New Restaurant Area ‘The Lumberyard’ Proposed

Downtown McKinney | Image by Visit McKinney

A new restaurant and retail project could be heading to McKinney’s downtown historic district.

McKinney’s Planning and Zoning Commission is considering site plan applications for a proposed restaurant and retail building called The Lumberyard.

The Lumberyard is a speculative two-story retail building located at the corner of South Chestnut Street and East Louisiana Street in downtown McKinney, according to documents filed with the City.

Spanning nearly 10,000 square feet across two floors, the multistory building would be developed specifically for restaurant and retail use, according to Jake Bennett, city planner for McKinney.

Development plans would include the demolition of the site’s existing structure as well as the creation of The Lumberyard’s planned two-story building. Demolition of the site’s original 5,786-square-foot 1930s storefront received a certificate of appropriateness from McKinney’s Historic Preservation Advisory Board during a November 3 meeting.

“I love seeing that side of the square starting to grow and develop, so I think this is great,” Mallori Hanes, Board of Commissions member for the City of McKinney’s Historic Preservation, said during the November meeting. “I’m excited that y’all are doing this, and I can’t wait to see it in the future.”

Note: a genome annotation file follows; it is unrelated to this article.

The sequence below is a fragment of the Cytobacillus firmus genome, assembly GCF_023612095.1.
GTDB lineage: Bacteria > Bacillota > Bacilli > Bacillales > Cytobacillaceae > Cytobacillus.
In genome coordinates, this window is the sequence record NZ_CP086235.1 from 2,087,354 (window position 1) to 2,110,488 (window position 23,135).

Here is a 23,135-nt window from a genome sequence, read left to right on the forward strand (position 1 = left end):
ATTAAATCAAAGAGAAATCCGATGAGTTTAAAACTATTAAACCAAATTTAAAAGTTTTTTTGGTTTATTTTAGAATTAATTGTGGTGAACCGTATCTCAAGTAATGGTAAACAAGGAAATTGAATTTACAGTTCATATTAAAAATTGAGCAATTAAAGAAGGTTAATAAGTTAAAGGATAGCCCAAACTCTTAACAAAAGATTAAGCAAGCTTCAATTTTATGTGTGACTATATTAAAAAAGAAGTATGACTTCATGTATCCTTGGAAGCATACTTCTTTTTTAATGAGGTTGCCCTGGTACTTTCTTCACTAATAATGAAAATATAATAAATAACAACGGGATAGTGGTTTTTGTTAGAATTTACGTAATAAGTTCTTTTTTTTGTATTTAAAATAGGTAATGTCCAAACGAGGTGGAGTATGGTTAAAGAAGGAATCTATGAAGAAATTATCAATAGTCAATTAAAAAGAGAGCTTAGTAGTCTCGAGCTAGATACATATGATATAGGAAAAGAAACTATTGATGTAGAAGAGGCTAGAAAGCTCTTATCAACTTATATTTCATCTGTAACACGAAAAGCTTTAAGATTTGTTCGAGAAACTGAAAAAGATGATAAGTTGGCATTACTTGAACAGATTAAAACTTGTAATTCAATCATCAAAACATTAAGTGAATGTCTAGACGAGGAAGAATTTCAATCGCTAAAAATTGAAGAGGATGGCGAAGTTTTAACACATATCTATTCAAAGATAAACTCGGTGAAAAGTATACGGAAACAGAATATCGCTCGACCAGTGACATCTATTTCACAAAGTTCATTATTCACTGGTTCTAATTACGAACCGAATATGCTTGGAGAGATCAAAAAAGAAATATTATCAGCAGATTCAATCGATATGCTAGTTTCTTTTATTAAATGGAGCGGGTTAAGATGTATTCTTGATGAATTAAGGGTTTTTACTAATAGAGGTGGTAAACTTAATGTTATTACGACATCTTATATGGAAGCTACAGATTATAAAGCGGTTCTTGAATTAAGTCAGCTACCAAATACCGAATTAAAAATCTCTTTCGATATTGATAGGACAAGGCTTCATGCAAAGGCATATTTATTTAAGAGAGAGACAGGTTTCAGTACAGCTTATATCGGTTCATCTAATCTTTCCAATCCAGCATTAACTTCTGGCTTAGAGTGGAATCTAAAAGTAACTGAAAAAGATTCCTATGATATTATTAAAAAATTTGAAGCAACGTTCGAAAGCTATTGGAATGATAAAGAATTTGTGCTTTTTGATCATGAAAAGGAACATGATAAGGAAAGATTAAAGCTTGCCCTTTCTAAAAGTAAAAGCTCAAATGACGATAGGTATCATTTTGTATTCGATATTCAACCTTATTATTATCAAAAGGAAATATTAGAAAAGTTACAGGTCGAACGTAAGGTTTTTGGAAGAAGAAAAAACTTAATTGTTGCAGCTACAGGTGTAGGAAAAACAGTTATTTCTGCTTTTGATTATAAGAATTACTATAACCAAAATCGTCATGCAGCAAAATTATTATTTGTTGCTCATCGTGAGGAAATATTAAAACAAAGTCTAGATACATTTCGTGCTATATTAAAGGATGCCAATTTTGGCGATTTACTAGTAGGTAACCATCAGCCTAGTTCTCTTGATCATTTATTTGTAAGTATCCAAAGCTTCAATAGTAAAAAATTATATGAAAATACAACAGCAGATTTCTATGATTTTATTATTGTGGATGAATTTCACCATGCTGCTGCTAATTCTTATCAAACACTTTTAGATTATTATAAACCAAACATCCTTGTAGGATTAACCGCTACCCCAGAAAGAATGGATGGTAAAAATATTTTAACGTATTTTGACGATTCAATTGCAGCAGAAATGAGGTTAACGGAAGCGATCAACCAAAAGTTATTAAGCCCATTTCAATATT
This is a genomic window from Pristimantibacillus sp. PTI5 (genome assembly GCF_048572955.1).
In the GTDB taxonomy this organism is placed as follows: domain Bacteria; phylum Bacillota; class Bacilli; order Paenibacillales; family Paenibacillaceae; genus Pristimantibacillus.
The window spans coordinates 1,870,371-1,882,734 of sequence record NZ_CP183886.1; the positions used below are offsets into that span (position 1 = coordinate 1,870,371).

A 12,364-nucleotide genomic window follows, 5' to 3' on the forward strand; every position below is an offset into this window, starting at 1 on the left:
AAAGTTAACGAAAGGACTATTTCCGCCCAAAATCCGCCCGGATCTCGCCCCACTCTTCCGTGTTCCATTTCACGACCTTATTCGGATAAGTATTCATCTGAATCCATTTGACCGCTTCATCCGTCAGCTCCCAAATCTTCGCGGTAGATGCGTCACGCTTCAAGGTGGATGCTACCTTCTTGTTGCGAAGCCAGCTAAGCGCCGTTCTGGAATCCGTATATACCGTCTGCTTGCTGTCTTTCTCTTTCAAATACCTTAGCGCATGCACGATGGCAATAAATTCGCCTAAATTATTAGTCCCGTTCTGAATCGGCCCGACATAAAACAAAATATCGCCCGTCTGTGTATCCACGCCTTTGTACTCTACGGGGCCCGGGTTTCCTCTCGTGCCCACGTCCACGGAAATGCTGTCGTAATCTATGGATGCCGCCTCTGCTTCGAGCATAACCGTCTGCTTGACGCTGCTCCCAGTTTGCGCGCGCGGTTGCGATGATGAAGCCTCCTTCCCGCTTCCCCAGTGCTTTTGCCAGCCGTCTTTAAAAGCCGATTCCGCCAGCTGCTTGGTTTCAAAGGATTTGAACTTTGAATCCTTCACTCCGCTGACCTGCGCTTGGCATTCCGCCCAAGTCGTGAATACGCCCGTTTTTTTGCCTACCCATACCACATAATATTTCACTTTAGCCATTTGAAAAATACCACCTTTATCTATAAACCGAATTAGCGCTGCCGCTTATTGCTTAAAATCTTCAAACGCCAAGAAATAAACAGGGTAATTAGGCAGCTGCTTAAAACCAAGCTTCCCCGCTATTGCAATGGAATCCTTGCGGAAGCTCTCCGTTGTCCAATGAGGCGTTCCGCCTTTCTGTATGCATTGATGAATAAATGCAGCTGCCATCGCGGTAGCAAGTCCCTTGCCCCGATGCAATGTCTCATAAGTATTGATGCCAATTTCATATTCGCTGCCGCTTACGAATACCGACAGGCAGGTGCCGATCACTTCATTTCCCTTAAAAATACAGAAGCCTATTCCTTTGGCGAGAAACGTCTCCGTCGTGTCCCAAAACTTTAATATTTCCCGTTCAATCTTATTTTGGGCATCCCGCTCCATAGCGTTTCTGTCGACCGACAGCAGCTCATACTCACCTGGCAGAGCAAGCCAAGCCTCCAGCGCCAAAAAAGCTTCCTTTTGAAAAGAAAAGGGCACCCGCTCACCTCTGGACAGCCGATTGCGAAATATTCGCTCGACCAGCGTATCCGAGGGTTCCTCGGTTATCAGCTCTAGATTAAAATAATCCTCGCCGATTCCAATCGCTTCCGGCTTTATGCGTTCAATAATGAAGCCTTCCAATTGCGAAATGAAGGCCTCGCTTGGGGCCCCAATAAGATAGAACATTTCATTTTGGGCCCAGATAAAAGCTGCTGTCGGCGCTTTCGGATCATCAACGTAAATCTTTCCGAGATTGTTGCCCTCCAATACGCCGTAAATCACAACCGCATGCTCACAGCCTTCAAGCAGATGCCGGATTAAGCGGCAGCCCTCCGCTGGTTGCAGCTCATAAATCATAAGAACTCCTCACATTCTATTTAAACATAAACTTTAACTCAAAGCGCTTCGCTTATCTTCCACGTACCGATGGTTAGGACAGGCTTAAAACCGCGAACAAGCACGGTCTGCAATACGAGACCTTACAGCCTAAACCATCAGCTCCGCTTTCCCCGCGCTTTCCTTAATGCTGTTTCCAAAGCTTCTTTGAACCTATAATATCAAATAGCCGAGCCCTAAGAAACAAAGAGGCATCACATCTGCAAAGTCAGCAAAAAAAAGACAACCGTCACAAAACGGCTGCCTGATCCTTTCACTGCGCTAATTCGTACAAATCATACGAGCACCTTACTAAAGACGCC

Whether The Lumberyard will be a multi-tenant or single-tenant building is currently still being determined. However, Mathew Crittenden, president of MSC Design LLC and the project’s architect, says the site would be best with only one tenant.

“The goal is to lease to one restaurant tenant who would occupy both floors,” Crittenden told the Planning & Zoning Commission during an April 25 meeting.

However, several McKinney residents voiced concern about the project’s proposed location and the proposed service road that would link the retail building to a utility substation.

“One of the things I want y’all to consider is that for myself and my neighbors, finding a little piece of country in the big city is very difficult to do,” McKinney resident Garry Lang told the commission in April. “The last we want is to have our illustrious government make a decision and come through and ruin all of that.”

The Planning and Zoning Commission agreed to table a decision on the utility substation until City staff has met with residents to thoroughly discuss possible alternatives.

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